The image of the Nonna in the industrialized West is a horrible corruption of a great lineage of cult Goddesses, spiritual and magical figures. In Europe and the US the power of the female, nourishing, life-giving, eternal, wise Gaia has been bent purely to sell things. In an emotionally mean-spirited manner, and through the horrible and perverse powers of personalization in mass-marketing, grannies sell us foodstuffs galore; from yorkshire puddings to hot chocolate, all wrapped up in the good sense comfort to which it runs counter. We have taken the Virgin Mary, and neutralized (and desexualized) her with age, diminishing her powers further even than the Catholic Church managed, and we have made of her one of the icons of capitalism. It's a horrible irony, one which feeds off and re-routes genuine emotions and spiritual desires, callously, in the name of commerce.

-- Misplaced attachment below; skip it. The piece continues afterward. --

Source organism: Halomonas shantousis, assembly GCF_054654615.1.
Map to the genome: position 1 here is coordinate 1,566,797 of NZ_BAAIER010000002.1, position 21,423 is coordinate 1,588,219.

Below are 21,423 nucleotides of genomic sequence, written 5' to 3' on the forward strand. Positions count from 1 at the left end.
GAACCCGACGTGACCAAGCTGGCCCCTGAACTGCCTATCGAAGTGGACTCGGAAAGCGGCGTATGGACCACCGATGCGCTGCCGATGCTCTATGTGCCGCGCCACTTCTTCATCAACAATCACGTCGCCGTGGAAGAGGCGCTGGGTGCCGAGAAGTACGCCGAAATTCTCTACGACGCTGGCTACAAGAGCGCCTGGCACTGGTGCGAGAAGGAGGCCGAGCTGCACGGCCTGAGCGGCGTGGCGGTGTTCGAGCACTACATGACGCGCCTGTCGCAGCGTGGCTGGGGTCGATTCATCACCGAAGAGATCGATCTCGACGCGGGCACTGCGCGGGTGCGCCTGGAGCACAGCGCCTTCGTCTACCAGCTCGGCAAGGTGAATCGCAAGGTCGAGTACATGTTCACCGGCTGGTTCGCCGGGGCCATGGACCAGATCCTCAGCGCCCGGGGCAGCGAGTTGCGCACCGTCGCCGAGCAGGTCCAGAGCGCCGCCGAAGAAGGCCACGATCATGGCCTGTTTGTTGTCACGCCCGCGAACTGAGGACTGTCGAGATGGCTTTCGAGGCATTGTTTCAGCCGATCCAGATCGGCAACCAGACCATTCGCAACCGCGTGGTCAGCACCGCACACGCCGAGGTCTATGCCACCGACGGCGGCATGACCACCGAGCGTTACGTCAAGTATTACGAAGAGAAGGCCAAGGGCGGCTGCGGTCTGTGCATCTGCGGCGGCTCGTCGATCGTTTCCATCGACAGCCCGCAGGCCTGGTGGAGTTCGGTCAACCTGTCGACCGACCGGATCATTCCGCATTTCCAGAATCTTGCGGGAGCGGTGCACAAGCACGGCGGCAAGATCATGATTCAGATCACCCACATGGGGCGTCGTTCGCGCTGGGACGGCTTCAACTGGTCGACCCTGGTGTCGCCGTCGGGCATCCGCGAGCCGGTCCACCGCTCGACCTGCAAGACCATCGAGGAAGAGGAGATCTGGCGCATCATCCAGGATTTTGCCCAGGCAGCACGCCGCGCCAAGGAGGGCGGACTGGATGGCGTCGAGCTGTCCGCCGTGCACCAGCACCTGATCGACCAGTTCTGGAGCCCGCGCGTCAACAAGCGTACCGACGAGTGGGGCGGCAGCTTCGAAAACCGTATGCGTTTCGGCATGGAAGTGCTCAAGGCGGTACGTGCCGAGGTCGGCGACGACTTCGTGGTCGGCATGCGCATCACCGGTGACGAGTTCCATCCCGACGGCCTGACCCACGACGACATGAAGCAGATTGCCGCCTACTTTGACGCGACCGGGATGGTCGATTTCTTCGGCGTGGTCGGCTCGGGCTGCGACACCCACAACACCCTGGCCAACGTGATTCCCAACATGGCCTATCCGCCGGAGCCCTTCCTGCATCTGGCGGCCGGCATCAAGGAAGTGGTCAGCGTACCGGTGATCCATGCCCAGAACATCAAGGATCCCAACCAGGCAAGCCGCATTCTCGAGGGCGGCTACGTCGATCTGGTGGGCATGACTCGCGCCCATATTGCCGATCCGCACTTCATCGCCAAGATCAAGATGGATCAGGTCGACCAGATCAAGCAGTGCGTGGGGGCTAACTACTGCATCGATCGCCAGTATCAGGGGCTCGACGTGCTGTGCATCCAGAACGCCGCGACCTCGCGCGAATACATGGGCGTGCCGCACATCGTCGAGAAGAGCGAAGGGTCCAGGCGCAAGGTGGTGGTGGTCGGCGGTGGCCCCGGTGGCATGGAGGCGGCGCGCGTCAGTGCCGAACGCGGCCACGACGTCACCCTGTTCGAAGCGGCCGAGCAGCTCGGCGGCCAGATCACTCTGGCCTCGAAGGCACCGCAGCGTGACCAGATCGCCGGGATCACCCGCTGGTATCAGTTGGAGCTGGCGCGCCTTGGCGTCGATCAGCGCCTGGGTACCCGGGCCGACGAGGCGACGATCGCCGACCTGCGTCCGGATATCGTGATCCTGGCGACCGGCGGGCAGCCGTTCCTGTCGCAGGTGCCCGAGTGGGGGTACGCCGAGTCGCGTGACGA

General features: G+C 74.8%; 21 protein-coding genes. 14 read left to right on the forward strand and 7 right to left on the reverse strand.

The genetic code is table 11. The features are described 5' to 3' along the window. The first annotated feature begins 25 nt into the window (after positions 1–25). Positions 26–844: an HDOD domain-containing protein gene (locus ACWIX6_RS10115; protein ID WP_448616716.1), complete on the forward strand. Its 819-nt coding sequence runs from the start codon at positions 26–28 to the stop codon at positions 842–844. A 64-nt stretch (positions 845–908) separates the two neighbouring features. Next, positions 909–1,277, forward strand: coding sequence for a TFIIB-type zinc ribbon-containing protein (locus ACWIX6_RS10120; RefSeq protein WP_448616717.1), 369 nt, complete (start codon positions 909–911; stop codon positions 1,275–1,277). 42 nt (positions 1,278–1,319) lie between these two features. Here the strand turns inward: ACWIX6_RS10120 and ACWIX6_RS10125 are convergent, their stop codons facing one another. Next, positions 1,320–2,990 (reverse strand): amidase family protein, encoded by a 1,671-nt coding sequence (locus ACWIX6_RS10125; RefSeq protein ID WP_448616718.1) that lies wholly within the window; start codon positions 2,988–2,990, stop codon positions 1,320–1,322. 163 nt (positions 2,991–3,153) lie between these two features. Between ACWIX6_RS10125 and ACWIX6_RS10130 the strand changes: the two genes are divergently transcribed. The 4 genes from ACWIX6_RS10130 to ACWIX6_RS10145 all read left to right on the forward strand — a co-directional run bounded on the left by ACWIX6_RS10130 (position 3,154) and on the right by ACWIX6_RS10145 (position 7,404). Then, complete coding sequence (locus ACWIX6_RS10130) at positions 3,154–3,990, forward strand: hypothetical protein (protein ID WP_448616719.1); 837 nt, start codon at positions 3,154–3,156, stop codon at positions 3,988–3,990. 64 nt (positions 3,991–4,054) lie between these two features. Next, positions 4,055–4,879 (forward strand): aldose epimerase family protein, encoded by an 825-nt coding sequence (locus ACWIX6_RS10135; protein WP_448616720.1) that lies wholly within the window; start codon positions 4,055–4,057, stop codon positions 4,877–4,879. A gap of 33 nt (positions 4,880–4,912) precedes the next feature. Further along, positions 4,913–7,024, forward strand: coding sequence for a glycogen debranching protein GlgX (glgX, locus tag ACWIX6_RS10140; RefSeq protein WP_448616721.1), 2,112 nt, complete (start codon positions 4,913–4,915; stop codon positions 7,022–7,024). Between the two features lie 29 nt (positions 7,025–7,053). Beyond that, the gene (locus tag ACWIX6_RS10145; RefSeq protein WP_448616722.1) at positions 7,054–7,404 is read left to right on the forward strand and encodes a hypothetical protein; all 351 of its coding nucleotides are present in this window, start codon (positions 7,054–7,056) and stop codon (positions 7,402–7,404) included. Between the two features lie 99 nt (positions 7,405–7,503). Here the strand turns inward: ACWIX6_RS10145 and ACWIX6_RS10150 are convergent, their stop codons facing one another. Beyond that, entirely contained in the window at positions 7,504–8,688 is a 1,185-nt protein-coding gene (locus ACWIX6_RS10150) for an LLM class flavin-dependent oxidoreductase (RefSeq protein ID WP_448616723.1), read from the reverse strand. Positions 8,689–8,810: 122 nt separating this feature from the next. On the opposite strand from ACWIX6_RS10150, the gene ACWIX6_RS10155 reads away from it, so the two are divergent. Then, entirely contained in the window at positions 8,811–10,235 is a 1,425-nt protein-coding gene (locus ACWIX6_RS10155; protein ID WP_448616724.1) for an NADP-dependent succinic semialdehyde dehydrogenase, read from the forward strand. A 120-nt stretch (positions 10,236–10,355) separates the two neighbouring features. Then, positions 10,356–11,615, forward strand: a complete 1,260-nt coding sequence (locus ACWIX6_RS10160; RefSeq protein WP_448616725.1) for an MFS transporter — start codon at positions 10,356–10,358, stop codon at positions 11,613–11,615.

To see a group of organized elderly women come together in a political action so opposed to the role assigned them (benign, silent, peace-keeper) is an image that lights up our current self-satisfied apolitical landscape. And I think that it's about time that that other bunch of smugly castrated outcasts (the gay "community") took a lesson from these ladies, and broke the contract they made with mainstream marketing executives (acceptance/tolerance in exchange for high visibility consumption in place of political dissension) in favor of a more radical manifesto. People before products, intensity before image, spirituality before sales.
Thursday, December 17, 2009
Sunday, December 13, 2009